KA UE (LORRAINE) WONG
JUSTICE & LAW
October 7 | My days have been quite intense since my internship started on September 16th. I am interning as a policy fellow at Americans for a Free Syria, a non-profit organization that helps enact legislation that promotes freedom, human rights, accountability, rule of law, and secular democracy in Syria. I will be working with the Government Relations team to craft briefing papers, talking points and other communication materials with Members of Congress and theirs staff. I will conduct my own research with specific policy recommendations on the Syrian conflict, too.
My first task was to read through a lot of readings and online materials about the ongoing Syrian conflict to get myself familiar with the complicated situation. It started in 2011 when the peaceful demonstrations calling for President Bashar al-Assad’s removal were suppressed by the military under Assad’s regime. There are both domestic and foreign forces involved, such as Iran, Russia, Turkey, and the United States. The war is listed as the second deadliest of the 21st century. (And, I would say, one of the messiest we have ever seen.)
The tasks I have completed are of a wide variety. I find myself waking up every day feeling excited about the new assignments on that day. Within the first two weeks of my internship, I gave feedback on an infographic designed to promote the Caesar Act, a proposed bipartisan bill which aims to sanction the Syrian government and their allies for the war crimes they committed against the Syrian civilians. In addition, I drafted nine questions for members of Congress and their staff at the Senate Foreign Relations Committee hearing with the Syria Study Group as well as a one-minute floor speech and five tweets for Congress members to use to draw attention on fifth year of Russian participation in the conflict. Russia has allied with Assad’s regime to commit war crimes since September 30, 2015. Moreover, I had the opportunity to sit in on a meeting with a Foreign Policy Advisor on Capitol Hill. It was my first time visiting the Hill. If you remember the cliché that little girls secretly step into their mum’s high heels and put on her lipsticks when she is away from home - that was exactly how I felt when I was on my way to work some of the times.
Last Friday, my friends and I decided to have a girls’ night out to put an end to the long, long week. After a few drinks, we went to Ultrabar and danced till half past two. Under the flashing blue, red, and white lights, our heartbeats accelerated with the strong metal beats. Feet were tapping on the floor. Our shoulders shook and our bodies swayed as the strong rhythm picked up the pace. Left, right, left. Drops of sweat glided down our skin; we burst into laughter between our ragged, short breaths. It was exactly what I needed to decompress after this past week, which felt like two weeks for the lack of sleep and downtime.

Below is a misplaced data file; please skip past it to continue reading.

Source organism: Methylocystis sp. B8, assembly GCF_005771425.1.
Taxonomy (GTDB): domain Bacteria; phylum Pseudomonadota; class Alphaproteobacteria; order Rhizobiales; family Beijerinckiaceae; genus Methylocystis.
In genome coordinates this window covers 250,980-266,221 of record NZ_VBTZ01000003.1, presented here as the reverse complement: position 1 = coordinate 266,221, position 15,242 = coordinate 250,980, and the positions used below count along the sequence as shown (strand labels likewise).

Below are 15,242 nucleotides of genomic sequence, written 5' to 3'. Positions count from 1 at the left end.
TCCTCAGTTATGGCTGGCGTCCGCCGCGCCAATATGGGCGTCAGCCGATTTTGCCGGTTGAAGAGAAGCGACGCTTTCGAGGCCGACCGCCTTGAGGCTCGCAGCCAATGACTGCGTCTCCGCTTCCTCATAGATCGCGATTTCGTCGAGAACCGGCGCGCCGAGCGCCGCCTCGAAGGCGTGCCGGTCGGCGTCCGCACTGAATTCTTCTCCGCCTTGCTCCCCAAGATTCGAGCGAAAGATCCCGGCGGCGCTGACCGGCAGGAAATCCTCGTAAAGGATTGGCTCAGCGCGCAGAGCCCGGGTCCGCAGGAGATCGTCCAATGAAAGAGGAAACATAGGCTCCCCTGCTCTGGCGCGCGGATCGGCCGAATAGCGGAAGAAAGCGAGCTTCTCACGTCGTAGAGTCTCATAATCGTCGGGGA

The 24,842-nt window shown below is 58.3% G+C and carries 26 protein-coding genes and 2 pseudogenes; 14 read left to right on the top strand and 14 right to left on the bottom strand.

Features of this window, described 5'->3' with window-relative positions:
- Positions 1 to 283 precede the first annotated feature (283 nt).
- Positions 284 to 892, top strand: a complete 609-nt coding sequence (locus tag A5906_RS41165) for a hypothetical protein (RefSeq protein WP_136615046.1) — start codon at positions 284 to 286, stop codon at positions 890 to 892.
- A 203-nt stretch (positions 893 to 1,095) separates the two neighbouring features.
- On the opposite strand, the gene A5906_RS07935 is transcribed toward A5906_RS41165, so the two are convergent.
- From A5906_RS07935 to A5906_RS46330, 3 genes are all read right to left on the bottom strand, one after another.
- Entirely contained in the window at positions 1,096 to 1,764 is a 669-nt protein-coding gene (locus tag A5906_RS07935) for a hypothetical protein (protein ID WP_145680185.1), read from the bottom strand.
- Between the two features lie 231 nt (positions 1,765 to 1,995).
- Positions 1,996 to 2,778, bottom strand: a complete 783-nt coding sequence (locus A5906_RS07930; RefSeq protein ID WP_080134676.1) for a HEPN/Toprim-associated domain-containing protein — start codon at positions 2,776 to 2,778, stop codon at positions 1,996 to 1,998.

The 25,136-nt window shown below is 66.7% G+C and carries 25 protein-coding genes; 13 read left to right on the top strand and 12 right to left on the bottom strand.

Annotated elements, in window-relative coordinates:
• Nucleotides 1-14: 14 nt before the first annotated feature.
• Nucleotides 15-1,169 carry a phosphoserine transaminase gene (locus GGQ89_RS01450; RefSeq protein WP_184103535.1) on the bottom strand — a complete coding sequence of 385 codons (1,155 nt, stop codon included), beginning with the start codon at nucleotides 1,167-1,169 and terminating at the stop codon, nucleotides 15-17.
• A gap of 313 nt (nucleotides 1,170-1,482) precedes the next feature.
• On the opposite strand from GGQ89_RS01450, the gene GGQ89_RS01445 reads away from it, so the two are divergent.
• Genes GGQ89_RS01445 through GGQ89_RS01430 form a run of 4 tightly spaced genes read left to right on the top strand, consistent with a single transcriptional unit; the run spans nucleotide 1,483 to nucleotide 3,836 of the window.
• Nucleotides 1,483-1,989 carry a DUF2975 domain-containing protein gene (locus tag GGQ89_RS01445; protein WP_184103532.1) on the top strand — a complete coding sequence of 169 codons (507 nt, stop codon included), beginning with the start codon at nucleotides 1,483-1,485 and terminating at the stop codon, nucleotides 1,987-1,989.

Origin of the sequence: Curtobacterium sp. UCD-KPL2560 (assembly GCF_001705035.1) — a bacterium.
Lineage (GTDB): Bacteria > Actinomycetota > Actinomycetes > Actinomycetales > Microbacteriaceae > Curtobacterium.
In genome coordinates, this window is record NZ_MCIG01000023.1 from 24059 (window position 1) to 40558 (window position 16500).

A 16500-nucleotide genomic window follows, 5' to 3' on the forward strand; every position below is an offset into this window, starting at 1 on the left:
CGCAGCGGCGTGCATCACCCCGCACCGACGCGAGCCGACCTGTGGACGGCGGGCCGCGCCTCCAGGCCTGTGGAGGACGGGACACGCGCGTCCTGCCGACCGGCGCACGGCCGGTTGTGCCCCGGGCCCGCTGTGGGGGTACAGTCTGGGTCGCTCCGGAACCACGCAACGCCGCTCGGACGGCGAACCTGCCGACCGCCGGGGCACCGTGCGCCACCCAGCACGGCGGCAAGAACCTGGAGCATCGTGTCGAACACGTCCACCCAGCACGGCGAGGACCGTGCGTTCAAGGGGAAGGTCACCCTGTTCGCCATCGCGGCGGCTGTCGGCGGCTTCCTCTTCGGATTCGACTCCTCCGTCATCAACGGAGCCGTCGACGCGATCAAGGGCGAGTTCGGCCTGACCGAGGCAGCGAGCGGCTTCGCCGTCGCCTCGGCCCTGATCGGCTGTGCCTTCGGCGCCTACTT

The next morning, I woke up to participate in a rally for Hong Kong. It was held on September 28th to mark the 5th anniversary of the Umbrella Movement. The umbrellas were used as a passive resistance when the Hong Kong police used pepper spray to disperse the crowd in an occupation demanding more transparent elections. The rally in D.C. was also part of the global anti-totalitarianism movement with protests and rallies organized in 42 cities around the world. When I was on my way to the Washington Monument with my whiteboard, a boy with chestnut-colored hair approached me and asked me if I knew the direction for the rally. During our conversation under the heat, I figured out that he is a local student and a senior in high school. I was quite surprised that he was so passionate about the protests in Hong Kong, as he doesn’t have any personal connection with Hong Kong. He said that it was not just a matter of Hong Kong; the protests matter to the whole world because they are intertwined with the values of democracy, universal freedom, and human rights and that the United States should guard them. Being a Democrat himself, he mentioned that he was disappointed in the Democrats because the Republicans were the ones who proposed the Hong Kong Human Rights and Democracy Act in Congress. I always feel impressed when I see teenagers protesting in the streets because I was just hanging out with my friends at their age.
Even though I have only spent two weeks at my internship site so far, I am sure that I will learn a lot more from this hands-on experience than sitting in an ordinary classroom. At the same time, I keep reminding myself to always be proactive because my supervisors have no obligation to spoon-feed their interns. At the end of the day, I reap what I sow.
Ka Ue (Lorraine) Wong
Justice & Law
September 23 | Hi, everyone! I am a senior political science and pre-law student. I am from Hong Kong, and my home school is Westminster College, Missouri. I will be sharing my experience in D.C. with you as a student ambassador this fall. I am doing the Justice and Law concentration with the two seminars “Public Law and Society” and “Criminology & Justice”, the Justice and Law Internship, as well as a 3-credit research class. I was mildly overwhelmed by the internship search process since I arrived in D.C., so (pro tip!) I would encourage everyone to start the job hunting over the summer. However, I am going to work as a policy fellow at the Americans for a Free Syria, a nonprofit organization that helps enact legislation and policies that encourage human rights and secular democracy for the Syrian people. I am truly excited about this opportunity!